Opinion editor’s note: The Star Tribune Editorial Board operates separately from the newsroom, and no news editors or reporters were involved in the endorsement process.
The race to represent Minnesota’s Sixth Congressional District is a matchup between Republican Rep. Tom Emmer, who is seeking his fourth term in the U.S. House, and political newcomer Tawnja Zahradka, a Democrat. The Star Tribune Editorial Board is not endorsing either in this race.
Zahradka, 55, is a veteran Twin Cities broadcaster and a longtime small-business owner. A Forest Lake resident, she is a fiery debater and passionate about workplace equity. She’s also been named a “gun sense” candidate by advocacy groups supporting sensible reforms for firearm ownership. While she’s a promising candidate, we’d like to see her broaden her policy expertise, particularly in agriculture, health care and transportation.
Emmer, 59, of Delano, is seeking a fourth term representing his district, which includes St. Cloud and northern and western Twin Cities suburbs. He has twice previously earned our endorsement. The attorney, former legislator and talk radio host differs sharply with us on key issues, especially health care and copper mining. But he previously won our respect and endorsement with his work ethic, trade expertise and a more inclusive leadership style. His ascent into party leadership ranks also gave him a chance to be a powerful advocate for Minnesota.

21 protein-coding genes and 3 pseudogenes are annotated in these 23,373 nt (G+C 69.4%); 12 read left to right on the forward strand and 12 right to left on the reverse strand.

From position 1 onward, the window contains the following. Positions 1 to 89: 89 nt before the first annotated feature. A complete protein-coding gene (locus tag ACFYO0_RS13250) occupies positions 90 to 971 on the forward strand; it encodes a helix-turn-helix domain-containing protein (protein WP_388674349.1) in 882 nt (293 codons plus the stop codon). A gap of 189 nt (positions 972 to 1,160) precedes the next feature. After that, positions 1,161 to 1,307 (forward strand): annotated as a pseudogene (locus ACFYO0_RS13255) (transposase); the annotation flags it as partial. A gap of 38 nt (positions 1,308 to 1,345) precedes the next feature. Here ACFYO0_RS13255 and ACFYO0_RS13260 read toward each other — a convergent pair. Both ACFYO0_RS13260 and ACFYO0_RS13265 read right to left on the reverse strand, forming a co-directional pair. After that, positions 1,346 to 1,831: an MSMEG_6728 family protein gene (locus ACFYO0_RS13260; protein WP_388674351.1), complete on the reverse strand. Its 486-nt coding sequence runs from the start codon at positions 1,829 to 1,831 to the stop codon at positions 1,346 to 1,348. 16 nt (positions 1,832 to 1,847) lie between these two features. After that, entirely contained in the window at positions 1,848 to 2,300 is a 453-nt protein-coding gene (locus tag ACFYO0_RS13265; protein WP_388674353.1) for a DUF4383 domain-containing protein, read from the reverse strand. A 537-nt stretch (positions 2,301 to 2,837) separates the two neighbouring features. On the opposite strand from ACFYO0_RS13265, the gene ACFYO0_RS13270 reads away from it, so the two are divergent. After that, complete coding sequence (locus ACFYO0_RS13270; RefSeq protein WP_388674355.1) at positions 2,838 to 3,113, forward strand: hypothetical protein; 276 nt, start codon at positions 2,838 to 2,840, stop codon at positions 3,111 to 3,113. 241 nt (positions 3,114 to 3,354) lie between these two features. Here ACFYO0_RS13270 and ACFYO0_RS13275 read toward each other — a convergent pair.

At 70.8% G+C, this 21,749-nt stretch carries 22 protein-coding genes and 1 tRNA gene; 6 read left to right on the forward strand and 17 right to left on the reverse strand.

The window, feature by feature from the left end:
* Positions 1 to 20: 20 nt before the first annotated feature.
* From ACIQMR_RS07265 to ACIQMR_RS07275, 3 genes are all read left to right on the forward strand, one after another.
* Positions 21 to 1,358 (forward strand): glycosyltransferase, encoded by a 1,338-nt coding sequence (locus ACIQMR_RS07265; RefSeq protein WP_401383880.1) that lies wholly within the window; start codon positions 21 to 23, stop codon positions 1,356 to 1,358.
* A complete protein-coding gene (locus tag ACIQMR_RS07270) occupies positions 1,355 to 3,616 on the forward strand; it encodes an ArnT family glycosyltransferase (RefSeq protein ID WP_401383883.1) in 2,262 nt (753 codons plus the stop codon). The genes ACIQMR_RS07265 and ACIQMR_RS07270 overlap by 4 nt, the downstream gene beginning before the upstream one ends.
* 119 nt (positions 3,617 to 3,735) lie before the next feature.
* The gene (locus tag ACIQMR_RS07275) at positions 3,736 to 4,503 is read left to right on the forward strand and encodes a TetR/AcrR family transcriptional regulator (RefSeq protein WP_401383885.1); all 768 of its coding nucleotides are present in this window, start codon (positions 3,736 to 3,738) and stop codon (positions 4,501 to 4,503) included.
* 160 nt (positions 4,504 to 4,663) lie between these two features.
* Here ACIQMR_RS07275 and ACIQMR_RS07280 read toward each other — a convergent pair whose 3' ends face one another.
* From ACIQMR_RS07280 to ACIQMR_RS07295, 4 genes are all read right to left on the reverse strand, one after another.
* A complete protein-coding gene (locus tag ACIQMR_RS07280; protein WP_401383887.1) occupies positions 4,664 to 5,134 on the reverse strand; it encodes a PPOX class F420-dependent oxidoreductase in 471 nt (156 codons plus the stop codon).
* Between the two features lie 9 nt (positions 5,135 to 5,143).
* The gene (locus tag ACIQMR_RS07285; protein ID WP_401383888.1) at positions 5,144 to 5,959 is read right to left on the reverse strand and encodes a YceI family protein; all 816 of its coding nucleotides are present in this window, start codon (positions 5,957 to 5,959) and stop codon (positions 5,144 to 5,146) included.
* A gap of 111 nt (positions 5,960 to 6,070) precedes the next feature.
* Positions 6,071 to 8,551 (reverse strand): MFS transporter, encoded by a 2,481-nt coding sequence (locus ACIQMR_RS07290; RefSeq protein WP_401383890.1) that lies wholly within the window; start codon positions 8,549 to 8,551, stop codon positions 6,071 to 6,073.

The decision to withhold the endorsement wasn’t easy, but it’s grounded in actions where Emmer didn’t use his influence to advocate for the state or where he seems to have reverted to being the hard-elbowed partisan of his early career.
One example involves federal disaster aid for Twin Cities businesses damaged by the George Floyd protests. Because Emmer is a prominent Republican, his enthusiastic support for this aid could have been persuasive as federal officials made their decision. The July 9 letter he sent to President Donald Trump didn’t advocate against the aid, but it wasn’t helpful and was mainly concerned with finding fault for the unrest. The aid was denied. Emmer also should have done more since to reverse that decision.
Emmer’s leadership of the National Republican Congressional Committee (NRCC) also has been problematic. He serves as the chairman and his job is to recoup the GOP majority in 2020. But the NRCC’s unprofessional tactics, including juvenile nicknames and stunts, have “discomforted” other Republicans and the Editorial Board.
A Democratic New Jersey congressman recently received death threats from QAnon supporters in the wake of an NRCC political ad. The ad’s claim has been dubbed a falsehood by Washington Post fact-checkers.
Emmer has also defended the Trump administration’s handling of the COVID-19 pandemic, a stance at odds with reality. He also needs to be a stronger advocate for economic relief for individual Americans.
This troubled era needs more statesmen, not sharp-edged partisans. Minnesota, the nation and Emmer are not well-served by his decision to be the latter, not the former.